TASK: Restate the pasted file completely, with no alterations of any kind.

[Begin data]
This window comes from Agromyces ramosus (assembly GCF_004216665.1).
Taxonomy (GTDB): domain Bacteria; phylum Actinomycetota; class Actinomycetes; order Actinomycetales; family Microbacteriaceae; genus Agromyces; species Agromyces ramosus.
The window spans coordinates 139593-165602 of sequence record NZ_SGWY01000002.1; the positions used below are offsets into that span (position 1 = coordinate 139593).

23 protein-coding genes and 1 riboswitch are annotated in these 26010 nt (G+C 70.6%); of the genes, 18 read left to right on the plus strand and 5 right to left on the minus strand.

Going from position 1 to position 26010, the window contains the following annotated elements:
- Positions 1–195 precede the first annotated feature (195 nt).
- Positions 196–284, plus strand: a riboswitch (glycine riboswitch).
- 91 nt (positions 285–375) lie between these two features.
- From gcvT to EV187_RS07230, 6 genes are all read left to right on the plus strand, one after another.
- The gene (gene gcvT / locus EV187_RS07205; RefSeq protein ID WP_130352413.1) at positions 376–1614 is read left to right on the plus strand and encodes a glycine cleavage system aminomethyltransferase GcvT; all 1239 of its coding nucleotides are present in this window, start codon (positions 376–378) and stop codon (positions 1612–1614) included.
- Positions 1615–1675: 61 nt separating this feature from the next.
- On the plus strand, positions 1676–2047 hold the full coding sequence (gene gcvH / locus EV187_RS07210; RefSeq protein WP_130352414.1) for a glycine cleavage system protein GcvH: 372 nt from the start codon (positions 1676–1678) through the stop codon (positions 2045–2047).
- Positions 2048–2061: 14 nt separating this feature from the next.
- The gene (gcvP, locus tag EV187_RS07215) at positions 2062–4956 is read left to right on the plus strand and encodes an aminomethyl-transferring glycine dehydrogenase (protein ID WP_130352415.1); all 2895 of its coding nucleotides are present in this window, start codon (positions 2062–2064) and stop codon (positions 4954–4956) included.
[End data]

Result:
This window comes from Agromyces ramosus (assembly GCF_004216665.1).
Taxonomy (GTDB): domain Bacteria; phylum Actinomycetota; class Actinomycetes; order Actinomycetales; family Microbacteriaceae; genus Agromyces; species Agromyces ramosus.
The window spans coordinates 139593-165602 of sequence record NZ_SGWY01000002.1; the positions used below are offsets into that span (position 1 = coordinate 139593).

23 protein-coding genes and 1 riboswitch are annotated in these 26010 nt (G+C 70.6%); of the genes, 18 read left to right on the plus strand and 5 right to left on the minus strand.

Going from position 1 to position 26010, the window contains the following annotated elements:
- Positions 1–195 precede the first annotated feature (195 nt).
- Positions 196–284, plus strand: a riboswitch (glycine riboswitch).
- 91 nt (positions 285–375) lie between these two features.
- From gcvT to EV187_RS07230, 6 genes are all read left to right on the plus strand, one after another.
- The gene (gene gcvT / locus EV187_RS07205; RefSeq protein ID WP_130352413.1) at positions 376–1614 is read left to right on the plus strand and encodes a glycine cleavage system aminomethyltransferase GcvT; all 1239 of its coding nucleotides are present in this window, start codon (positions 376–378) and stop codon (positions 1612–1614) included.
- Positions 1615–1675: 61 nt separating this feature from the next.
- On the plus strand, positions 1676–2047 hold the full coding sequence (gene gcvH / locus EV187_RS07210; RefSeq protein WP_130352414.1) for a glycine cleavage system protein GcvH: 372 nt from the start codon (positions 1676–1678) through the stop codon (positions 2045–2047).
- Positions 2048–2061: 14 nt separating this feature from the next.
- The gene (gcvP, locus tag EV187_RS07215) at positions 2062–4956 is read left to right on the plus strand and encodes an aminomethyl-transferring glycine dehydrogenase (protein ID WP_130352415.1); all 2895 of its coding nucleotides are present in this window, start codon (positions 2062–2064) and stop codon (positions 4954–4956) included.